Let’s say you have decided that your target market is middle-class women aged 50-65 years old. Would you spend all your money advertising during the telecasts of college football games? Why not? Women in that age bracket do not form a major portion of the football watching public. Of course, that is an overgeneralization. But good demographic analysis depends on generalizations. While I would not assume than any individual woman 50-65 doesn’t watch football, I can reasonably assume that as a group they do not.
When you choose a media mix for marketing your product or service, you have to make a good match between the medium and the market. To do this you have to do your research. Don’t be afraid to ask your advertising representative for a demographic analysis of their audience. Local radio and television stations usually have Arbitron or Nielson ratings. Newspapers have circulation reports.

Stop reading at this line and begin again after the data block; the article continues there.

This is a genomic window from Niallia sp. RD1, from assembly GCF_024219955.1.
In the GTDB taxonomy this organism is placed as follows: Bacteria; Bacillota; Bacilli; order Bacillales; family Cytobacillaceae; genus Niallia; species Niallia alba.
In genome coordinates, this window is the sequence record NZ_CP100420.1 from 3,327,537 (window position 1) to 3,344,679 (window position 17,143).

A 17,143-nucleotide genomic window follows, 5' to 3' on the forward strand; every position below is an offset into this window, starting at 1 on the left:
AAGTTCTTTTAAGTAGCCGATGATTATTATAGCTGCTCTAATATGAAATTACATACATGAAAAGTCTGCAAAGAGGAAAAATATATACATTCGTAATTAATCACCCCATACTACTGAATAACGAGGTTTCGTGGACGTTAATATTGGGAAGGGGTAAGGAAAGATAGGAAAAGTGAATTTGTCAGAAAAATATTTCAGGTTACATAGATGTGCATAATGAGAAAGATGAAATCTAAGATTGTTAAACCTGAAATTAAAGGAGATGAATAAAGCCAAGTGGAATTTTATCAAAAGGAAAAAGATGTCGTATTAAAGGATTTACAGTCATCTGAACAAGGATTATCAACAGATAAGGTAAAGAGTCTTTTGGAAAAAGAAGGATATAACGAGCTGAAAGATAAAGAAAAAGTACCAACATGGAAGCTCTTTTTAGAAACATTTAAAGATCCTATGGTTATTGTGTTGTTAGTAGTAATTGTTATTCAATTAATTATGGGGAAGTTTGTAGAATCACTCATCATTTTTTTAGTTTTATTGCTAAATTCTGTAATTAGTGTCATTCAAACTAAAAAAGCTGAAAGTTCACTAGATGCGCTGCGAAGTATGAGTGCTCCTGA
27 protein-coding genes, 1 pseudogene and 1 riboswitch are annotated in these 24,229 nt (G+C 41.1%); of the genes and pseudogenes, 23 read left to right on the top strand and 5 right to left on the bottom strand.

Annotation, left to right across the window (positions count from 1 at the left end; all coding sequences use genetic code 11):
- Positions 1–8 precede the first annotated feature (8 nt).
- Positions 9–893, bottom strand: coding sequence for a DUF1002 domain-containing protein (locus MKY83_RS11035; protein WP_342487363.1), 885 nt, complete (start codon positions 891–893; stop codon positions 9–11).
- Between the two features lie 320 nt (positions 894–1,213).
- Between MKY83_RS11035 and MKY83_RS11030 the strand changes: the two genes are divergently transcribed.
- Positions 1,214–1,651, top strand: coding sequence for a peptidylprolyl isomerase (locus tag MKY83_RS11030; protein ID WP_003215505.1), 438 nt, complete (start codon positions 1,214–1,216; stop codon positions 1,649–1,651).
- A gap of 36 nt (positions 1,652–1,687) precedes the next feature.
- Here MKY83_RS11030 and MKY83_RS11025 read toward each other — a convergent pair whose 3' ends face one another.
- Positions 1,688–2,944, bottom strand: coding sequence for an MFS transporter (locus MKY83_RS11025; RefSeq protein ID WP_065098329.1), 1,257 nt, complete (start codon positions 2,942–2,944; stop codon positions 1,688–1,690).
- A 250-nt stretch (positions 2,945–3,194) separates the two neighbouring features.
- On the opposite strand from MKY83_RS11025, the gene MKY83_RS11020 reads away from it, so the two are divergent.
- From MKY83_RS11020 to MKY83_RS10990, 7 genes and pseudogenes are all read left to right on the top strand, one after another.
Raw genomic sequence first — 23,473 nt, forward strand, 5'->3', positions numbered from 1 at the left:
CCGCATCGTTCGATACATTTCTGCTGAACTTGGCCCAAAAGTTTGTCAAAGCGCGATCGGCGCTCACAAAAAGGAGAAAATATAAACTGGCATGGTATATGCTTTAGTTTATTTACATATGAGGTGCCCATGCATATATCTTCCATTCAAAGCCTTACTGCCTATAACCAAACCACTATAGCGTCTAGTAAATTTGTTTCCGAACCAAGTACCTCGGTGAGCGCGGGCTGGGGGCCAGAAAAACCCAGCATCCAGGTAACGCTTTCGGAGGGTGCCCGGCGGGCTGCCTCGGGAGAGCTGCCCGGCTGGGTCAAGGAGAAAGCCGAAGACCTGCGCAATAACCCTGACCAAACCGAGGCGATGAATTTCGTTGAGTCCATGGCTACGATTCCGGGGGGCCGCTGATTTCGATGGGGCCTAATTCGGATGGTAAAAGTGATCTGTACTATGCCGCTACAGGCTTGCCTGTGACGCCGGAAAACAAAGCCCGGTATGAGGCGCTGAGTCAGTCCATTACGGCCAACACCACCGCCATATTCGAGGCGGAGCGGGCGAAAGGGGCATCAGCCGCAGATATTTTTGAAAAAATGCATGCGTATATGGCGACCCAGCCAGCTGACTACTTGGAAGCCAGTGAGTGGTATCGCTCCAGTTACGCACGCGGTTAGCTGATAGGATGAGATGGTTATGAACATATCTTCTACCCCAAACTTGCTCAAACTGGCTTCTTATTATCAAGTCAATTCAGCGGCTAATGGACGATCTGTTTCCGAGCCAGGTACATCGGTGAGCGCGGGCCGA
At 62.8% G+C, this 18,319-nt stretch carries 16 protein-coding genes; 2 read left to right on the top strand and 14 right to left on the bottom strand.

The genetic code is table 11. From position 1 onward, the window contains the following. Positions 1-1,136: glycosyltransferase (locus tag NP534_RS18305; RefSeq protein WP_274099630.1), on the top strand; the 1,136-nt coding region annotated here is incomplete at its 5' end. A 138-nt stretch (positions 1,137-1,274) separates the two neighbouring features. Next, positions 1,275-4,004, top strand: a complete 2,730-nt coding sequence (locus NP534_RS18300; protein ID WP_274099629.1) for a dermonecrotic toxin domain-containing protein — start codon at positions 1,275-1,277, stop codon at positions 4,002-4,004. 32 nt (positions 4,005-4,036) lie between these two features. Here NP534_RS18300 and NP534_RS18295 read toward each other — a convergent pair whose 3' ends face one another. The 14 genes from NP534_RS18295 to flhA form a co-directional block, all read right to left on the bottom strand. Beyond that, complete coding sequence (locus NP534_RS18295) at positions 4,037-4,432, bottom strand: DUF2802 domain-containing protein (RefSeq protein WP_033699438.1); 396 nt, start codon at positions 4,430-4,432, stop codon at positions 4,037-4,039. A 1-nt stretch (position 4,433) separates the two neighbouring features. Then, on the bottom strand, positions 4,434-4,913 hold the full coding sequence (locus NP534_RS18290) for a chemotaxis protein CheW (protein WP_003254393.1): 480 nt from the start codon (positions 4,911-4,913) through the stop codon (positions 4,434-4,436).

But don’t just look to see who has the largest number of viewers, listeners or readers. Find out who those viewers, listeners and readers are. If you have a product, targeting women 45-65, even if the hip-hop station has the largest audience of all the local stations, it will not be effective for you. The Number 3 easy listening station might be a better choice. This is why identifying your target market is the first step in the marketing process.
But age and gender aren’t the only considerations. Also think about economic factors like household income and occupation. I worked at a classical music station. We had a small audience, but our mailing list included most of the high income people in town. Consequently, we had the Cadillac dealership and two high –end furniture stores as satisfied customers. Likewise, if your product or service targets a particular business, consider advertising in trade magazines, newsletters and web sites which serve that business.
For the most part, a little common sense is all you need to match the media to the market.